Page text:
Peter K. Dearden.
If you haven’t read Stephen Jay Gould’s collected essays then you have missed out on a treat. Stephen was remarkable for his ability to get across an evolutionary or biological point in an easy to understand, and often fun, way. Even his fixation on baseball statistics is forgivable in the face of his clarity of writing. One of Stephen’s more famous essays is entitled ‘Bully for Brontosaurus’ where he explains that, while Brontosaurus is a brilliant name (means ‘thunder lizard’) for a huge dinosaur, it is, unfortunately wrong, and the name shouldn’t be used.
The problem is that the fossil that was named Brontosaurus turned out to be the same as an earlier named fossil, Apatosaurus (meaning not-so-aptly-named lizard). Brontosaurus is Apatosaurus, and because Apatosaurus came first, it wins. First to be named claims priority. Brontosaurus never was.
But these are dinosaurs right? They have been extinct for some time, and all we have left is a scattering of fragmentary remains. We do not have a skull of the original Brontosaurus specimen, only what is known by people stating the bleeding obvious as the post-cranial skeleton. The skull that was perched jauntily on top of the Brontosaurus in the Yale Museum for a long time was from a different sauropod, a Camarasaurus.
If all we have are bits and pieces, how do we know which is what species? Could we tell a kea from a kaka from just their bones if we had no record of them? Alongside this, is a small version of your dinosaur a young one? A different species? The other sex? The story of our Moa come to mind in which smaller versions, first named as different species, turn out, by DNA evidence (here and here), to be the males of the species (raising the important question of the source of step ladders in pre-human New Zealand). BTW, if you haven’t read the brilliant Moa book by Quinn Berentson, you should read that BEFORE Stephen Jay Gould.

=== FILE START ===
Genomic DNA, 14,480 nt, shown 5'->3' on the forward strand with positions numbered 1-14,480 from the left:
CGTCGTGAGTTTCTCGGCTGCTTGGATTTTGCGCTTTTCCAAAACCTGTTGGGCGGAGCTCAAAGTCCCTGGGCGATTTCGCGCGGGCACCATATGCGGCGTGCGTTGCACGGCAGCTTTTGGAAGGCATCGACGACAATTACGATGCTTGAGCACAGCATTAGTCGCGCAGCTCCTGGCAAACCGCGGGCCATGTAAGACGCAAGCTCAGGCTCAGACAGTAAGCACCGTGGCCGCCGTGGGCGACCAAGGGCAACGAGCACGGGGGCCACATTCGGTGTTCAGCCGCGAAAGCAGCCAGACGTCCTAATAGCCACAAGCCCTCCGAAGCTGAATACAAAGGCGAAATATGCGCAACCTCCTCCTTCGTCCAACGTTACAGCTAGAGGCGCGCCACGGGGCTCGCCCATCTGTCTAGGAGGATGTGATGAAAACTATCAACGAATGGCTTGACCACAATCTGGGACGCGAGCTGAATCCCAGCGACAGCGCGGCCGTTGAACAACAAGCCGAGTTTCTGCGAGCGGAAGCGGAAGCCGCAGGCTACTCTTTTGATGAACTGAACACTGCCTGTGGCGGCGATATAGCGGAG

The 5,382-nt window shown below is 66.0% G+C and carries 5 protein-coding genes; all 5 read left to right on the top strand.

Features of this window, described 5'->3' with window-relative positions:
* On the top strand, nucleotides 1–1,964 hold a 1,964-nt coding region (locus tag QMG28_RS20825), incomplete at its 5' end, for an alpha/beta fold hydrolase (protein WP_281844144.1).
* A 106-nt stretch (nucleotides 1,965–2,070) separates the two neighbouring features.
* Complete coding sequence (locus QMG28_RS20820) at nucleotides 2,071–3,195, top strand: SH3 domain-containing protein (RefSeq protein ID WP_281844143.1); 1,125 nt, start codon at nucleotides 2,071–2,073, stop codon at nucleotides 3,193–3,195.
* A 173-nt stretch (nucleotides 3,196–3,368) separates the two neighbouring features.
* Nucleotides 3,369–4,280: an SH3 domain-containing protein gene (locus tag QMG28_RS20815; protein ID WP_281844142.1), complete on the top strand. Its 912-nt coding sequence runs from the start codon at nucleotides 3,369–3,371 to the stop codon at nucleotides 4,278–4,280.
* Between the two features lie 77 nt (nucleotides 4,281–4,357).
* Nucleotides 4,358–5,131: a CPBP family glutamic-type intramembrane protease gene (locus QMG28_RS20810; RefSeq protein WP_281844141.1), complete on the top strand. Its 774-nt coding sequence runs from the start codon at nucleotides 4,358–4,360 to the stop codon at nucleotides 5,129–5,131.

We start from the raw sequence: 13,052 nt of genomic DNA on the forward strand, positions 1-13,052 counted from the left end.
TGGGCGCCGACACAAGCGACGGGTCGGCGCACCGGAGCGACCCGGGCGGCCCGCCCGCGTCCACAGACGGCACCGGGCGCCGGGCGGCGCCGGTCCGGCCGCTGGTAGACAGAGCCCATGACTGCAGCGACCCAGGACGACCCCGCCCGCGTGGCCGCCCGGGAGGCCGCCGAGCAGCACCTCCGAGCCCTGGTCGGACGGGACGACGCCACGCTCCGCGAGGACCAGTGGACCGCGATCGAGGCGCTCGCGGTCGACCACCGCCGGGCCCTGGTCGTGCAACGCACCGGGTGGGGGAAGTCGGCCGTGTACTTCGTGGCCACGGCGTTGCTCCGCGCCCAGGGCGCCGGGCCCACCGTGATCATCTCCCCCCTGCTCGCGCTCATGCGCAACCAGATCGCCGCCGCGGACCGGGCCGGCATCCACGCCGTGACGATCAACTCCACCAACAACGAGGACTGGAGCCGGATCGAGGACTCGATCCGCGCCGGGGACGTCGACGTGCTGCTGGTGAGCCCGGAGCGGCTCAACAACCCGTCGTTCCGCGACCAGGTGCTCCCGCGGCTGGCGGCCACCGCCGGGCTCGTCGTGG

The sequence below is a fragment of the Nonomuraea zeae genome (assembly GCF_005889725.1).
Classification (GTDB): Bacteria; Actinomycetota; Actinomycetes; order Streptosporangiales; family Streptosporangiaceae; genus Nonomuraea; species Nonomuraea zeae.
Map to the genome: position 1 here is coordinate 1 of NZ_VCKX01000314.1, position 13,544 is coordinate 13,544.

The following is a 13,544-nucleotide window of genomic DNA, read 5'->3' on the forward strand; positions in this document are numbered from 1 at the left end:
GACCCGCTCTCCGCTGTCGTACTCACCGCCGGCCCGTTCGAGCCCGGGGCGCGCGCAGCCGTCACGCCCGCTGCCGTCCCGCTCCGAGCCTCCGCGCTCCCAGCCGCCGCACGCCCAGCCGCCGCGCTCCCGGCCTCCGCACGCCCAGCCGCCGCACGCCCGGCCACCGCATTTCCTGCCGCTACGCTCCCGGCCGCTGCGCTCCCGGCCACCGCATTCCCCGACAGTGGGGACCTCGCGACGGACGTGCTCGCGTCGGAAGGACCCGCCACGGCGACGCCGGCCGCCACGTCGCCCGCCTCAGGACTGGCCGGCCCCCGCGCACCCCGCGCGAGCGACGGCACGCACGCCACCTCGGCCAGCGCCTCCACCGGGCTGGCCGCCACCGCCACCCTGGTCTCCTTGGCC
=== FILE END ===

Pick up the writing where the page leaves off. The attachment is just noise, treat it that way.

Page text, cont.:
Biologists have problems identifying species even in living animals. We have a bunch of concepts of what a species might be, but they are all inaccurate when applied to the living world (look up Ring-species for example). Species clearly exist in nature, but defining them exactly is pretty hard. It must be a hell of a lot harder to do that with the fragmentary remains of fossils (that’s one good reason, much better than Jurassic Park, that we need dinosaur DNA).
Now, however, entering stage left, a group of dinosaur palaeontologists have reanalysed old specimens of Apatosaurus and Brontosaurus, as well as some new fossil finds, and claim to have found a difference between then, sufficient to say that Brontosaurus and Apatosaurus are not the same animal. Brontosaurus is back (and he’s angry). Actually he is not back, ‘cos he never was here in the first place, but you get what I mean.
Other palaeontologists are skeptical, probably for all the reasons I discussed above, but they all agree that what is really needed are more examples of Apato- and Bronto-sauri, especially their heads.
Should we care? I think so. These arguments are symptoms of biologists trying to understand the distant past, which is, to put it mildly, very hard. The arguments may seem a little pedantic, but actually they are about the complexities of biology and evolution. The past is hard to understand, but we cannot understand where we are today without doing so.